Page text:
amnesia of the fateful events of 1948 when the state of Israel was born
and most of the Palestinians became refugees.
She follows the transformation of Israeli veterans trying uncover their
denial of the war that changed the region forever.
Tarachansky then turns the camera on herself and travels back to her
settlement where that historical erasure gave birth to a new generation,
blind and isolated from its surroundings. Attempting to shed a light on
the country's biggest taboo, she is met with outrage and violence.
Find out more
Keywords: Israeli Settlements - Nakba
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From the Grassroots: The Company of Young Canadians, Local Activism, and Sustainable Development in Canada, 1965-1975
Kevin Brushett looks at the role of the Company of Young Canadians in
developing grassroots initiatives in communities across Canada.
Keywords: Community Organizing - Grassroots Activism
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The obliteration of memories
Over 16,000 housing units were damaged during the recent Israeli
attacks on Gaza. What that number doesn't capture however is what else
was lost in those places -- the irreplaceable photos, keepsakes, and
possessions and that made each a home.
Keywords: Gaza - Memory
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From the Archives
The "Red Light" of Yugoslav Partisan Photography
The Partisan movement in occupied Yugoslavia, under the leadership of
the League of Communists of Yugoslavia, grew into the largest popular
uprising against fascism between 1941 and 1945. The People's liberation
struggle of the Yugoslav partisans was led on three fronts – against the
German and Italian occupation, the domestic traitors and collaborators
Ustase and Chetniks, but also for a complete change in the
socio-economic relations by promoting economic democratization, social
revolution and complete emancipation of a society which was largely
half-feudal and illiterate. The Belgrade office of
Rosa-Luxemburg-Stiftung, in collaboration with its Zagreb association
“Kolektor – Centre for Visual Arts” and the author of the book, Davor
Konjikušić, published a book which provides a special and unique view of
the movement through photographs, most of which have been published for
the first time in the book.
Keywords: Photographers - Yugoslavia
Seeds of Fire
October 14, 1943
As the result of an uprising at the Sobibor extermination camp in
Poland, about 300 Jewish prisoners escape, though only about 50 survive
until the end of the war. Following the escape, the remaining inmates
are killed and the camp is closed by the Germans.
October 15, 1966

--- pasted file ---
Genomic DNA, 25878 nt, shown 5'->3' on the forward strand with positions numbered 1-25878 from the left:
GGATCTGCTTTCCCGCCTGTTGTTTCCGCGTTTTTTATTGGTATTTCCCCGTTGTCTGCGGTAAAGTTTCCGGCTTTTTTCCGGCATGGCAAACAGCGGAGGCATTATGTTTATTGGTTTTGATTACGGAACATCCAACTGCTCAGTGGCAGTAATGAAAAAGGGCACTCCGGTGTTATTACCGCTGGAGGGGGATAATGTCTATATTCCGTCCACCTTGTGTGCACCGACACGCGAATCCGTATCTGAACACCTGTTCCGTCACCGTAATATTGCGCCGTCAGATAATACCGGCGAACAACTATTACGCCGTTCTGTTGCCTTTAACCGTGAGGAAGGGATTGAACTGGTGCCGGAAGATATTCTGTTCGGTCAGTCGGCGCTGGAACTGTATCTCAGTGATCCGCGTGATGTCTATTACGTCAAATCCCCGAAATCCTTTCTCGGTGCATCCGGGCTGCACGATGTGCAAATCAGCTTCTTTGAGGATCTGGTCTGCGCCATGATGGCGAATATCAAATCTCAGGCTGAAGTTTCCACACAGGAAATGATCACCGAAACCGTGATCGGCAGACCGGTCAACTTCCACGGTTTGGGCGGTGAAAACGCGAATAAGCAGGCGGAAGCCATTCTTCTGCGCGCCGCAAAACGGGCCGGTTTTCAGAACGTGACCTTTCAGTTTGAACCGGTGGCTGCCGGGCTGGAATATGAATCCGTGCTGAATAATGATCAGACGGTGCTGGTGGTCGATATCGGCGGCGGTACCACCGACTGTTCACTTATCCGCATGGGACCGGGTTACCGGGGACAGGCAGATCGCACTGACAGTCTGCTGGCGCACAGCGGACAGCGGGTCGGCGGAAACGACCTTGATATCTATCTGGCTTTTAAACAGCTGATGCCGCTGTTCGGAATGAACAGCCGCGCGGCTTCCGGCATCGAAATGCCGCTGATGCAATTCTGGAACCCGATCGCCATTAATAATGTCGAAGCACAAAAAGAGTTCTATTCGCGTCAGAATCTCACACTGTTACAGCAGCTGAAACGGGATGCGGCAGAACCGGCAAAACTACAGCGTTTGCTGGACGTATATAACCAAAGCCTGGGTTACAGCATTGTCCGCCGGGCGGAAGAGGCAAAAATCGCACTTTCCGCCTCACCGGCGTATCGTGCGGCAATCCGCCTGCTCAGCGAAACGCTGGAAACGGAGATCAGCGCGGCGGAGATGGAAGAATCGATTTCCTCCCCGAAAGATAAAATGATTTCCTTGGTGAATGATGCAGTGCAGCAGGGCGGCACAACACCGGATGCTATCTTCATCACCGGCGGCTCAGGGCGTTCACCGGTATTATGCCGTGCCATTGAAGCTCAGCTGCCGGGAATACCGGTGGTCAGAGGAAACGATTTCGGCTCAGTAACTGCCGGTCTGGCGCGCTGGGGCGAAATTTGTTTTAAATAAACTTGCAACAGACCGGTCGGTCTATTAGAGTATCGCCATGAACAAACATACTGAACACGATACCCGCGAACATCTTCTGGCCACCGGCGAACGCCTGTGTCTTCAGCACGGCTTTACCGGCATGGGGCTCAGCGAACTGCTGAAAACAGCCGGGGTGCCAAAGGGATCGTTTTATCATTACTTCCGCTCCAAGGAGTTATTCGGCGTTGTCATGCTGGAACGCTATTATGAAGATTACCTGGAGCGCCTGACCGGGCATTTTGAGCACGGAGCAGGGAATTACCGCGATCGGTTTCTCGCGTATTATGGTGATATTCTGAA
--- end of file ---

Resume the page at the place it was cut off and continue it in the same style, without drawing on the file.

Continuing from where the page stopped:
The Black Panthers
The Black Panthers are formed in Oakland. The Panthers are a militant
left-wing group which sets out to fight police brutality against blacks.
The Black Panther Party goes on to actively involve itself with many
issues important to blacks in the United States. They organize free
breakfast programs for children, free medical clinics, transportation to
prisons for family members of inmates, and classes on politics and
economics. Law enforcement agencies see the Panthers as a threat because
of their militancy and black nationalism and target the Panthers with a
variety of repressive tactics. Some Black Panthers die at the hands of
police, others are imprisoned. By the late 1970s the Black Panther Party
ceases to function.
October 16, 1859
John Brown’s raid on Harpers Ferry begins. Brown and his group, all
deeply committed to the anti-slavery cause, have planned the raid in the
hope of obtaining guns, freeing slaves, and triggering an armed revolt
against slavery. By October 18, the raid has failed; some of Brown’s men
are dead, and Brown and six other raiders are subsequently executed.
The events inspire the song “John Brown’s Body”, frequently sung by
Union soldiers as they march into battle in the Civil War which breaks
out less than two years later. The song proclaims: “John Brown’s body
lies a-mouldering in the grave, His soul is marching on.”
October 17, 1961
Massacre in Paris
Paris police massacre people taking part in a demonstration in favour
of Algerian independence. The number of dead is never accurately
tallied, but is believed to exceed 200. Many demonstrators are beaten
unconscious and then thrown into the River Seine. Others are gunned down
in the courtyard of police headquarters after being arrested and
brought there on police buses.
October 18, 1803
Haitian forces defeat the French army at Vertières in the last major
battle of the Haitian war of independence. The battle ends French
attempts to put down the Haitian Revolution and re-institute slavery.
France subsequently turns to economic warfare to punish the Haitians for
daring to throw off their chains. Haiti is forced to pay ‘reparations’
to French slave-owners and bondholders for the loss of their ‘property’
(i.e. slaves and land); the reparations continue until 1947 and plunge
Haiti into extreme poverty.
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This issue was edited by Ulli Diemer.